The message rolled out in an orchestrated wave that rose with the sun in cities around the world. It appeared on highway billboards, on hoardings beside city streets, in newspapers, and on radio and TV. Online news sources carried the story, as did the Twittersphere and other social media channels.

The message to worldwide governments was terse. Make concrete progress on reducing carbon emissions in the next forty days or face serious consequences.

Governments responded with bluster. They vowed to track down and destroy the ecoterrorists responsible for the messages and waxed poetic about the wondrous progress they’d made tackling global warming.

An outspoken environmentalist expressed a commonly held view. “I question the secrecy of the person transmitting the message and deplore the implied threat. But they’re demanding governments take action they should have taken years ago. Take their challenge as inspirational, an incentive to do the right thing for the environment.”

They arrested her, charged her with sedition, and she disappeared.

During the morning commute on day forty-one, automobiles in Sydney, Australia, suddenly lost power. Roads became littered with dead cars and traffic ground to a halt. Over the next few hours, the phenomenon hit Asian cities. Ten hours later, when it reached Europe, many avoided the problem by leaving their cars at home. Later still in North America, security forces blocked the highways, only admitting buses, trucks, and electric vehicles. Uncontrolled city streets turned into impromptu parking lots.

Tristan leaned on their apartment’s balcony railing. “Better ride my bike to work.”

“Nothing new,” Hope replied, smiling. “You always take your bicycle.”

He pointed at the snarled traffic. “Definitely something new. Cars abandoned pointing every whichaway with drivers walking away.”

“Is this the threat associated with last month’s mysterious ultimatum?”

“No way! Sabotaging cars everywhere isn’t possible?”

“But it’s happening. Will their ploy work, inspire government action?”

He shook his head. “Inspire? Sorry, I can’t accept inspirational threats.”

“For years, governments provided inspirational statements and precious little action. We need genuine progress.”

“But can we trust an unknown entity with undisclosed superpowers?”

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Carrie OLeary
Carrie OLeary(@carrie-oleary)
1 year ago

There are probably not many vehicles that a good EMP can’t knock out these days, so I would imagine the scenario to be entirely plausible. Whether or not they could co-ordinate it that well is really quite frightening. Interesting story.

Eric Radcliffe
Eric Radcliffe(@eric-radcliffe)
1 year ago

Yes, indeed Allen, this is a problem that holds huge implications for Mother Earth – I don’t include its visitors (us). We simply think it will be the next person’s problem. I love the way that you point this out by including every nation. Also, the way you used the name ‘Hope’ for one of your characters. Your story hangs on this word by a thin thread. I remember it being said, that change has never happened without action! Well written Allen.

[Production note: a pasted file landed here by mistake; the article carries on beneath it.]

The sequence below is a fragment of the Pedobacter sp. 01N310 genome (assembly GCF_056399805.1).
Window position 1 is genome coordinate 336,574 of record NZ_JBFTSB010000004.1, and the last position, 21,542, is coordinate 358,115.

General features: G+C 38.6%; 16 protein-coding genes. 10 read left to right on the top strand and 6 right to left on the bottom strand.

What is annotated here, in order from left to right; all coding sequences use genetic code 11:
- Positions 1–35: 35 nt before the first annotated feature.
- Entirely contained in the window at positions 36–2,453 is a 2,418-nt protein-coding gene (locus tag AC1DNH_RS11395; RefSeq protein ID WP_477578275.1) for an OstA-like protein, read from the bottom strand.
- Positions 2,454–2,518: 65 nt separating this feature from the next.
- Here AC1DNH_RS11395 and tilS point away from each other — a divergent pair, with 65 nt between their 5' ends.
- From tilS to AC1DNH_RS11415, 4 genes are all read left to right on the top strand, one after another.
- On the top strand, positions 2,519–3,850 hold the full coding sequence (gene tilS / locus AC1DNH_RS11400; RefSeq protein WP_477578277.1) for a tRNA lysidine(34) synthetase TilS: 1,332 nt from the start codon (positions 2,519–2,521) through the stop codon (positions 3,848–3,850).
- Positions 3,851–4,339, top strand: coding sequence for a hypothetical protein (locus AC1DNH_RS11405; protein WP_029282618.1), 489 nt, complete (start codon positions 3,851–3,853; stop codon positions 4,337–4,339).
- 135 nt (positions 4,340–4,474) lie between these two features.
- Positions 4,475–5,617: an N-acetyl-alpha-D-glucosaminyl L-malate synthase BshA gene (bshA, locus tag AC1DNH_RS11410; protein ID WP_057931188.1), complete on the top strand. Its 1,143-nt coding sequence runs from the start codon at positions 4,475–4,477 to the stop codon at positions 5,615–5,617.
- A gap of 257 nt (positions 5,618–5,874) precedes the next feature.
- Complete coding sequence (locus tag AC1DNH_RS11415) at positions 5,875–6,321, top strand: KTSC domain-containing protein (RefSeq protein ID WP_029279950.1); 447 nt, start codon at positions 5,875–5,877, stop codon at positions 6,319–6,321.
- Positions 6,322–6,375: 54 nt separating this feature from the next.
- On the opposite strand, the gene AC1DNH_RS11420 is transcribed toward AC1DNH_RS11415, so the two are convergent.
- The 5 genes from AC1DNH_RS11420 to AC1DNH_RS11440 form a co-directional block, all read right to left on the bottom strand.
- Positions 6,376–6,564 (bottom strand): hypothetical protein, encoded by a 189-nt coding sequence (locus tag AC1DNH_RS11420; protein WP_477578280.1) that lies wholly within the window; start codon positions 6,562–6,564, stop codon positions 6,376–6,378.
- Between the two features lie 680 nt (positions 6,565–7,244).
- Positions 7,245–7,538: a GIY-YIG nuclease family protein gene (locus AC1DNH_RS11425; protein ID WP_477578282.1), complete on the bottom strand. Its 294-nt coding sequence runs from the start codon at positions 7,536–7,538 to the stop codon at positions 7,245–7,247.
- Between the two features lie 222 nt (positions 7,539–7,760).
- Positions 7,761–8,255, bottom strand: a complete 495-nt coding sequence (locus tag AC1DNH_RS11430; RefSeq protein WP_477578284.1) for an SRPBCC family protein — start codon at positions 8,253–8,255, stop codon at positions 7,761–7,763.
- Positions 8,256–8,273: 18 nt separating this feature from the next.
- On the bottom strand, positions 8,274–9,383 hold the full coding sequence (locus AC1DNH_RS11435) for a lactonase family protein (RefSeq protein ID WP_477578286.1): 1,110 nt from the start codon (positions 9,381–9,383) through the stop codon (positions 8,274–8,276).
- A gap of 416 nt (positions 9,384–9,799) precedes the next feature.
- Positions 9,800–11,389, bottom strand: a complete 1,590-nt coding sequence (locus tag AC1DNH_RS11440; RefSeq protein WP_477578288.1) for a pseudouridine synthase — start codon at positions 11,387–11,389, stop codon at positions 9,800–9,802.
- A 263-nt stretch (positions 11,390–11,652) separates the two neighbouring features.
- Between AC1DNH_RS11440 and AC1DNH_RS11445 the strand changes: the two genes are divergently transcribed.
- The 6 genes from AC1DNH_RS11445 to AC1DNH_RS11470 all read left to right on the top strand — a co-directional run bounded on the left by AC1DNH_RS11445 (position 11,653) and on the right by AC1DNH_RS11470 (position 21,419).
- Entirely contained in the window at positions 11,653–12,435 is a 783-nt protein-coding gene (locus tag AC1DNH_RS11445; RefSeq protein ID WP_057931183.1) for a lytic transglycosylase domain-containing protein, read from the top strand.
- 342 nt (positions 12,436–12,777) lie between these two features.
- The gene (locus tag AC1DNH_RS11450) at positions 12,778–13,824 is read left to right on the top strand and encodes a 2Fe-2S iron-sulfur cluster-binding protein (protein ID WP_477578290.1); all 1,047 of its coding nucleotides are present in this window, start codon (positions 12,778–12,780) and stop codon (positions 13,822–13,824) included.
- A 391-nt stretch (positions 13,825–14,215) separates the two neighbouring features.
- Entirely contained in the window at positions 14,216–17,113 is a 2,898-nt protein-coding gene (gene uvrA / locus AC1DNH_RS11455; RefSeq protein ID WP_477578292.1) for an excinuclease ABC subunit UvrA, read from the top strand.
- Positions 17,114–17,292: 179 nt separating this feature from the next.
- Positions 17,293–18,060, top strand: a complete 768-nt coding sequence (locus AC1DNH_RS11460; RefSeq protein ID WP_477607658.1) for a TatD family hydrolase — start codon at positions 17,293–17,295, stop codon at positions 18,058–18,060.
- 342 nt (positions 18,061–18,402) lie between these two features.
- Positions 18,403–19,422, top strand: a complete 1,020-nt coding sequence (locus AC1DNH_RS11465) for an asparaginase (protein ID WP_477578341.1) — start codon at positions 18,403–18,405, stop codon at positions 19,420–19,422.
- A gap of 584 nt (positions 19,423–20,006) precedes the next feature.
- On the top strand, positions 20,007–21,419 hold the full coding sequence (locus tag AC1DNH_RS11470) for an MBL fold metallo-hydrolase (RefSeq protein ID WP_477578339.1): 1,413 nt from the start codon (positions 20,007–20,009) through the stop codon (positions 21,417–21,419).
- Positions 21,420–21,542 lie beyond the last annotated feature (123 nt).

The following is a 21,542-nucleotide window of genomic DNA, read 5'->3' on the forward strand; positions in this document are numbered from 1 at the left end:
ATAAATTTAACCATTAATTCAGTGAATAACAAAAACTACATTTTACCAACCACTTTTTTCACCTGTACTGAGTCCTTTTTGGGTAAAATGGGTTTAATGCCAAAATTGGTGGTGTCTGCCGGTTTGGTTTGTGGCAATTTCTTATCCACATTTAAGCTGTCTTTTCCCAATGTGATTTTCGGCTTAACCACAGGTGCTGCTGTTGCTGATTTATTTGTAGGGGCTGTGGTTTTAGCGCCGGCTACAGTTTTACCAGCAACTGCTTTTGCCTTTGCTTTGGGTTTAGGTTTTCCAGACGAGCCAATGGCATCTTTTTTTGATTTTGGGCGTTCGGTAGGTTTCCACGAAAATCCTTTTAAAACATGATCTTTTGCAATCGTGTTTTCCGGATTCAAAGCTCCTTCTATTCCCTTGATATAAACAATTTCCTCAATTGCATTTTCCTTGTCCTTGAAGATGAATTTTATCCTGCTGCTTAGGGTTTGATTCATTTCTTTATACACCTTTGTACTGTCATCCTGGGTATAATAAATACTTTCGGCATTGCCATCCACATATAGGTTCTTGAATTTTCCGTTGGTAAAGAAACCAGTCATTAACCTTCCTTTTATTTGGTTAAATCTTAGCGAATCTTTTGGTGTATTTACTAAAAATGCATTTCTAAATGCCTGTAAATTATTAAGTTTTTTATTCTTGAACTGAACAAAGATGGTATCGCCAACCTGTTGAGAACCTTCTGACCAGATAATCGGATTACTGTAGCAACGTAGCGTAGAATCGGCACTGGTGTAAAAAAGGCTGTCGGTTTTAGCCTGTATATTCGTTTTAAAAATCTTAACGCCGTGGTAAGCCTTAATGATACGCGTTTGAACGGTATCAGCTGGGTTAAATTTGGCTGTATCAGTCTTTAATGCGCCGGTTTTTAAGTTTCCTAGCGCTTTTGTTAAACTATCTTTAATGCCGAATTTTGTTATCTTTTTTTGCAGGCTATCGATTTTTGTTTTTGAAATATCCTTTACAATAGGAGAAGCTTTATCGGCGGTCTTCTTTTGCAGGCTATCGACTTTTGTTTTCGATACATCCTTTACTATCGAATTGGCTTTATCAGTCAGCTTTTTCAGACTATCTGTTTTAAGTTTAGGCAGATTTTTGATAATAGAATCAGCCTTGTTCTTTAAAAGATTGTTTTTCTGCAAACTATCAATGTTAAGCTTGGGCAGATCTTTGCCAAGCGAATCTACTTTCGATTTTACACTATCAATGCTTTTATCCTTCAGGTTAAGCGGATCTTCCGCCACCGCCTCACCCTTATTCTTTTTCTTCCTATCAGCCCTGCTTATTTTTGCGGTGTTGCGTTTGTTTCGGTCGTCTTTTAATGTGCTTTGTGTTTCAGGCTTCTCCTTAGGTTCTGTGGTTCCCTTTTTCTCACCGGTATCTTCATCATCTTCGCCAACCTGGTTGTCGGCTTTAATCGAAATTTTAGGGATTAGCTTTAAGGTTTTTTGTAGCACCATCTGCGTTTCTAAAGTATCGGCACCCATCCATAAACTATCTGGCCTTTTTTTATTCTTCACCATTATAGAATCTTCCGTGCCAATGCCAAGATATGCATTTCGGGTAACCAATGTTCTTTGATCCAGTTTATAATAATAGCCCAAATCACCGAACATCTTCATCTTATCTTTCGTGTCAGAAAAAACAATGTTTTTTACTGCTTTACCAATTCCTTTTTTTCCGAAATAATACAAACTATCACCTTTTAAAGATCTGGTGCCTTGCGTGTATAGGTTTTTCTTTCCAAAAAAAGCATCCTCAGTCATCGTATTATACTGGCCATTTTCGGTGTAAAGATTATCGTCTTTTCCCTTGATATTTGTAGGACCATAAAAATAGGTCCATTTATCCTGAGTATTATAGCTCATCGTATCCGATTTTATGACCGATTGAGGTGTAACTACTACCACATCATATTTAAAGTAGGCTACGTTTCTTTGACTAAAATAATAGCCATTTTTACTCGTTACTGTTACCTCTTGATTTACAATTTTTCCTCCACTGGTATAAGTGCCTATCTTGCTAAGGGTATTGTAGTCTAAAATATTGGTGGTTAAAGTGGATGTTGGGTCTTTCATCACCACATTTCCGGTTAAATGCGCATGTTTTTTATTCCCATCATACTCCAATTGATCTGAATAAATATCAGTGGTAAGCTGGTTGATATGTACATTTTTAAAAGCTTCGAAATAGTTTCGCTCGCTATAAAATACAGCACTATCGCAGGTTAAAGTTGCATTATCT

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Linda Rock
Linda Rock(@linda-rock)
1 year ago

Definitely food for thought Alan. Governments making all the right noises but taking little action… happens all the time. A well written story, enjoyed reading it.

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Lotchie Carmelo
Lotchie Carmelo(@lotchie-carmelo)
1 year ago

Brings awareness and knowledge to people about global warming and Mother Earth’s current situation. But it brings sadness to me knowing that we cannot trust the government about it. Good write, and thank you for sharing your good ideas.

Danielle Burke
Danielle Burke(@danielle-burke)
1 year ago

“The message rolled out in an orchestrated wave that rose with the sun in cities around the world.” “Roads became littered with dead cars. . .”

The imagery you employ allows the reader to have a clear picture of events and also adds an eeriness to the story.

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Marianna Pieterse
Marianna Pieterse(@marianna-pieterse)
1 year ago

Alan, this is a very thought-provoking piece. I liked your choice of names for the characters and Hope definitely brings just that – hope that in the end it will all end well. The vivid descriptions really emphasized the problem that the world faces.

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Christer Norrlof
Christer Norrlof(@christer-norrlof)
1 year ago

I can sense the inspiration caused by my fellow Swedish citizen Greta Thunberg in this story. She also criticizes governments for making promises which sound good but don’t take care of the problems. Can we hope for help from an unknown source? Great writing, Alan!

Dipayan Chakrabarti
Dipayan Chakrabarti(@dipayan-chakrabarti)
1 year ago

The focus on inspiration is explicit and may inspire the reader to new creative ideas.

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Chris
Chris(@chris)
1 year ago

Nice work Alan! I found this story from a link on the new contest http://www.CleanAir.club and really enjoyed this quick read. Also cool that one of the main characters was “Hope”, which is something we all need at the moment!

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Chris
Chris(@chris)
Reply to  Alan Kemister
1 year ago

I looked up the meaning of the name Tristan, and saw it was of French origin, and means “sad” or “sorrowful”. That makes your story even better than I knew initially. The cool thing about your story is some may feel “hope”, while others feel “sad”, and you have subtly covered both of those emotions.

About your tech question: yes, I am involved in technology. I checked the link, and it looks like http://www.CleanAir.club is a “shortcut” to a new contest on the voice club.

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